Investigation Into 777 Crash Moves Forward
After several days of confusion during which no authority appeared to be in charge of the wreckage, Ukrainian rebels have agreed to deliver the cockpit voice recorder and flight data recorder from Malaysian Airlines Flight MH17 to the government of Malaysia, officials said on Monday. "Independent international investigators will be guaranteed safe access to the crash site to begin a full investigation of the incident," said Malaysian Prime Minister Datuk Seri Najib Tun Razak. The human remains that have been recovered will be delivered to forensic investigators in the Netherlands and later flown back to Malaysia. Meanwhile, some analysts say the airline may not be able to survive the unprecedented loss of two aircraft in less than five months.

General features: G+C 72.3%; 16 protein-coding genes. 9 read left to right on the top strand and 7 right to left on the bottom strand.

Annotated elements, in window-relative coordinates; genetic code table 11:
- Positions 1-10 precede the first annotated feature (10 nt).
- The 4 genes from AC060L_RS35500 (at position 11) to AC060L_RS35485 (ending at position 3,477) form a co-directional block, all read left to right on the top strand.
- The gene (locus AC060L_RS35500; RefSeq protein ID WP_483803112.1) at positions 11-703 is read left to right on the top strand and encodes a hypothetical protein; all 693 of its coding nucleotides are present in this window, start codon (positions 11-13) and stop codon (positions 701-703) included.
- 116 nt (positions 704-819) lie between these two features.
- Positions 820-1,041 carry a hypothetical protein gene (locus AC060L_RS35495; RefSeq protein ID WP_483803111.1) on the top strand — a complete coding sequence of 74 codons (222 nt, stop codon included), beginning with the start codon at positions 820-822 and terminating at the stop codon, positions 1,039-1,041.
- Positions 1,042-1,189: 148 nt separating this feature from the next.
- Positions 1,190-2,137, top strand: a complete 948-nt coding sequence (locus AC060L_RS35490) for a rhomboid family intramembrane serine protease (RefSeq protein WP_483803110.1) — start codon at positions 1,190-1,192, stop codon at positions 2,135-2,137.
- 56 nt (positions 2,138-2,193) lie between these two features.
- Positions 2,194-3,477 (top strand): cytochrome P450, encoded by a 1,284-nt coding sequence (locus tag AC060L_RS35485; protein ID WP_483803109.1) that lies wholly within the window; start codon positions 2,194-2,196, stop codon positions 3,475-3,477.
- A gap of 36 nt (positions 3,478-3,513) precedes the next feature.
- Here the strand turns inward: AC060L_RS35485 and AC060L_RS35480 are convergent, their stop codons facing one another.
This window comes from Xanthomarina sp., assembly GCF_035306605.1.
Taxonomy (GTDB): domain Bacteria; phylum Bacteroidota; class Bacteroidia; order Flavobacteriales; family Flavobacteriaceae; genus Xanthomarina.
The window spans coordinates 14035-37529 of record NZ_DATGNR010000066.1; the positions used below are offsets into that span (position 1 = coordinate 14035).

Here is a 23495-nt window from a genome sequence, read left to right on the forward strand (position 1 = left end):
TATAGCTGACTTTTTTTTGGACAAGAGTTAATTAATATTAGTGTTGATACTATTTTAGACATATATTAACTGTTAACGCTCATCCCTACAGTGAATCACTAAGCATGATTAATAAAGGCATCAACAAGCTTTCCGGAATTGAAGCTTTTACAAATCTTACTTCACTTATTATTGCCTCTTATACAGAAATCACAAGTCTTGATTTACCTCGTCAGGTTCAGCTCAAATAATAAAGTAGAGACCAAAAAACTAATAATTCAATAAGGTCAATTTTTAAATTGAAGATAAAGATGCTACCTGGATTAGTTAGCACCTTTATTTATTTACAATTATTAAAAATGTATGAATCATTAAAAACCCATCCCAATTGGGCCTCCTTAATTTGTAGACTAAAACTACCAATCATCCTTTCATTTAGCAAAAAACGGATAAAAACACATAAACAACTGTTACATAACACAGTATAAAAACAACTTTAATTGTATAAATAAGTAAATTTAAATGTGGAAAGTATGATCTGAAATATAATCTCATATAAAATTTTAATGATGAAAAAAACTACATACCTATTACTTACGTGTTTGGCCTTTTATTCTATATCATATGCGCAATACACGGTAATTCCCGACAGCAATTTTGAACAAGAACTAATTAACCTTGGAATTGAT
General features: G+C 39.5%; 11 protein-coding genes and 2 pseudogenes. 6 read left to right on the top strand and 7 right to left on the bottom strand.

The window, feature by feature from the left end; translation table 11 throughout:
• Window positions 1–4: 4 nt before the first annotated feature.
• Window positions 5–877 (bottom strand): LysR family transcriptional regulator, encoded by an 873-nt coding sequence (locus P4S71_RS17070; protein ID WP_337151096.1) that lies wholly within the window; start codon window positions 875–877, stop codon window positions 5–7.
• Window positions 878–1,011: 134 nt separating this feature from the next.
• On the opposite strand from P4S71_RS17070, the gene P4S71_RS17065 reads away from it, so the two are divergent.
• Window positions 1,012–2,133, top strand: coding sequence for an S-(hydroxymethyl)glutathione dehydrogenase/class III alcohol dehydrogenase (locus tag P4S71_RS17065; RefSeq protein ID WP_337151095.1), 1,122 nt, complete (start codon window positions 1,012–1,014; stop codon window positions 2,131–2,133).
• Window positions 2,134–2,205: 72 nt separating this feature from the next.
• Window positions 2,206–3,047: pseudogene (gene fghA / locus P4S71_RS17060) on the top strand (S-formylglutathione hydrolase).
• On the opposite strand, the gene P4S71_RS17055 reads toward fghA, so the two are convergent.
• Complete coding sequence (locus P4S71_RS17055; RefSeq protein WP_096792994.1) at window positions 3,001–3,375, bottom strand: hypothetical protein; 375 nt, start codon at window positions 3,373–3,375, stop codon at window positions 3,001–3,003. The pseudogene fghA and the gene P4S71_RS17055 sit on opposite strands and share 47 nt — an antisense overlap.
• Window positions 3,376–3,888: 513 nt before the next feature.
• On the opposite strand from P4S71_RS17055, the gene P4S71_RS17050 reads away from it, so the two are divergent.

The airline, which is publicly traded, may decide to go private or may file for bankruptcy, according to a recent analysis in Bloomberg News. The airline had been ready to order about 100 jets from Airbus and Boeing before MH370 went missing, according to Bloomberg. Those plans are now under review. Also on Monday, the Air Line Pilots Association International said the crash investigation should be turned over to the International Civil Aviation Organization. "ICAO representatives in the field should be given full access to all recorded information from the aircraft, including flight data recorders, maintenance recorders, and other recorded data from aircraft systems," said ALPA's statement. ICAO said last week it would send a team to assist the Government of Ukraine with the accident investigation. The 777 crashed after apparently being hit by a missile launched from the ground on Thursday; all 298 people on board were killed. In March, MH370 disappeared somewhere above the South Pacific Ocean, with 241 on board. The search for wreckage is ongoing.